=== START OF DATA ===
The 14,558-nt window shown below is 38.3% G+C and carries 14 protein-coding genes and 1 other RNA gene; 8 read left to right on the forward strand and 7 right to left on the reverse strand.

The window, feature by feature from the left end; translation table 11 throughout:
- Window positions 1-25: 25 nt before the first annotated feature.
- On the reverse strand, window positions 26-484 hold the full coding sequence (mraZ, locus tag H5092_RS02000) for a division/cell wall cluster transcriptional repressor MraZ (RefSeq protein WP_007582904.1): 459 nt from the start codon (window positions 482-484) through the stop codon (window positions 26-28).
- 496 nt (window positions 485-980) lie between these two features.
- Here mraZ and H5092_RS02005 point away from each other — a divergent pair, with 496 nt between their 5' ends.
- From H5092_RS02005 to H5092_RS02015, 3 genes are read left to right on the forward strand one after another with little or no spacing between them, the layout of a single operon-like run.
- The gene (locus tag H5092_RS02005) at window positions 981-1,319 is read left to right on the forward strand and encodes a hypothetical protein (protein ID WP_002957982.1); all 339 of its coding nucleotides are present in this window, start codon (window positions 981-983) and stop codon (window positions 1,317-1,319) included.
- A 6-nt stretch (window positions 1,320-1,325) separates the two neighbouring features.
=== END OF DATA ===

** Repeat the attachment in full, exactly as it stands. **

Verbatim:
The 14,558-nt window shown below is 38.3% G+C and carries 14 protein-coding genes and 1 other RNA gene; 8 read left to right on the forward strand and 7 right to left on the reverse strand.

The window, feature by feature from the left end; translation table 11 throughout:
- Window positions 1-25: 25 nt before the first annotated feature.
- On the reverse strand, window positions 26-484 hold the full coding sequence (mraZ, locus tag H5092_RS02000) for a division/cell wall cluster transcriptional repressor MraZ (RefSeq protein WP_007582904.1): 459 nt from the start codon (window positions 482-484) through the stop codon (window positions 26-28).
- 496 nt (window positions 485-980) lie between these two features.
- Here mraZ and H5092_RS02005 point away from each other — a divergent pair, with 496 nt between their 5' ends.
- From H5092_RS02005 to H5092_RS02015, 3 genes are read left to right on the forward strand one after another with little or no spacing between them, the layout of a single operon-like run.
- The gene (locus tag H5092_RS02005) at window positions 981-1,319 is read left to right on the forward strand and encodes a hypothetical protein (protein ID WP_002957982.1); all 339 of its coding nucleotides are present in this window, start codon (window positions 981-983) and stop codon (window positions 1,317-1,319) included.
- A 6-nt stretch (window positions 1,320-1,325) separates the two neighbouring features.